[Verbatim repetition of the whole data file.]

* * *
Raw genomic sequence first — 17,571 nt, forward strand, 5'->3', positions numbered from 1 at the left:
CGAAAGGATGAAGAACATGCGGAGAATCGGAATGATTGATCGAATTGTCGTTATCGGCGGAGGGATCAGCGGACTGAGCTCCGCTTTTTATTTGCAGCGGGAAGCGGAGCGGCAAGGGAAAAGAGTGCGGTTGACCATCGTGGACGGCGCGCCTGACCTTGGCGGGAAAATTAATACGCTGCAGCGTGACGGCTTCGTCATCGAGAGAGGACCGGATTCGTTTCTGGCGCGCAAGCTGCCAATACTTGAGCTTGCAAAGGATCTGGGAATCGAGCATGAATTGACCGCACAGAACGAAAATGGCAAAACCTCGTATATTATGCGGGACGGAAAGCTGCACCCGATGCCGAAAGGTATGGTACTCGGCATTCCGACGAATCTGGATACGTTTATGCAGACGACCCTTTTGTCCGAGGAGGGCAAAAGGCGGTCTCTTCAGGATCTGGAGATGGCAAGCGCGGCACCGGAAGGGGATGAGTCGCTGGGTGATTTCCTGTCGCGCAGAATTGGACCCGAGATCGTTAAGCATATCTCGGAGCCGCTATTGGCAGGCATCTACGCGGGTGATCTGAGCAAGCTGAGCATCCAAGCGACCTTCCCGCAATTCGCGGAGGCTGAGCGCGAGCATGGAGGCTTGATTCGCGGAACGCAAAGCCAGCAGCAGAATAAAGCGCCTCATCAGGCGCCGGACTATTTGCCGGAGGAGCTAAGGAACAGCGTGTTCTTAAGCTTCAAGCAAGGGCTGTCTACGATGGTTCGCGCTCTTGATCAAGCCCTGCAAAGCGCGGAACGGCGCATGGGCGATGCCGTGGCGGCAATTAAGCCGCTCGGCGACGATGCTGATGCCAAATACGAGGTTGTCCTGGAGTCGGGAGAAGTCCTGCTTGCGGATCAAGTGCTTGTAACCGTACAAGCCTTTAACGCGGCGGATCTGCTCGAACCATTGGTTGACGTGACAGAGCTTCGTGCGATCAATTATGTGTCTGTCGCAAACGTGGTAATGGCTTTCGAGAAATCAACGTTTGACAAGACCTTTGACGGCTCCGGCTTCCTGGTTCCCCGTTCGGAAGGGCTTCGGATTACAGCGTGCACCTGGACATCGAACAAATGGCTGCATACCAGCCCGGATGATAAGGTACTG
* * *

Raw genomic sequence first — 17,571 nt, forward strand, 5'->3', positions numbered from 1 at the left:
CGAAAGGATGAAGAACATGCGGAGAATCGGAATGATTGATCGAATTGTCGTTATCGGCGGAGGGATCAGCGGACTGAGCTCCGCTTTTTATTTGCAGCGGGAAGCGGAGCGGCAAGGGAAAAGAGTGCGGTTGACCATCGTGGACGGCGCGCCTGACCTTGGCGGGAAAATTAATACGCTGCAGCGTGACGGCTTCGTCATCGAGAGAGGACCGGATTCGTTTCTGGCGCGCAAGCTGCCAATACTTGAGCTTGCAAAGGATCTGGGAATCGAGCATGAATTGACCGCACAGAACGAAAATGGCAAAACCTCGTATATTATGCGGGACGGAAAGCTGCACCCGATGCCGAAAGGTATGGTACTCGGCATTCCGACGAATCTGGATACGTTTATGCAGACGACCCTTTTGTCCGAGGAGGGCAAAAGGCGGTCTCTTCAGGATCTGGAGATGGCAAGCGCGGCACCGGAAGGGGATGAGTCGCTGGGTGATTTCCTGTCGCGCAGAATTGGACCCGAGATCGTTAAGCATATCTCGGAGCCGCTATTGGCAGGCATCTACGCGGGTGATCTGAGCAAGCTGAGCATCCAAGCGACCTTCCCGCAATTCGCGGAGGCTGAGCGCGAGCATGGAGGCTTGATTCGCGGAACGCAAAGCCAGCAGCAGAATAAAGCGCCTCATCAGGCGCCGGACTATTTGCCGGAGGAGCTAAGGAACAGCGTGTTCTTAAGCTTCAAGCAAGGGCTGTCTACGATGGTTCGCGCTCTTGATCAAGCCCTGCAAAGCGCGGAACGGCGCATGGGCGATGCCGTGGCGGCAATTAAGCCGCTCGGCGACGATGCTGATGCCAAATACGAGGTTGTCCTGGAGTCGGGAGAAGTCCTGCTTGCGGATCAAGTGCTTGTAACCGTACAAGCCTTTAACGCGGCGGATCTGCTCGAACCATTGGTTGACGTGACAGAGCTTCGTGCGATCAATTATGTGTCTGTCGCAAACGTGGTAATGGCTTTCGAGAAATCAACGTTTGACAAGACCTTTGACGGCTCCGGCTTCCTGGTTCCCCGTTCGGAAGGGCTTCGGATTACAGCGTGCACCTGGACATCGAACAAATGGCTGCATACCAGCCCGGATGATAAGGTACTG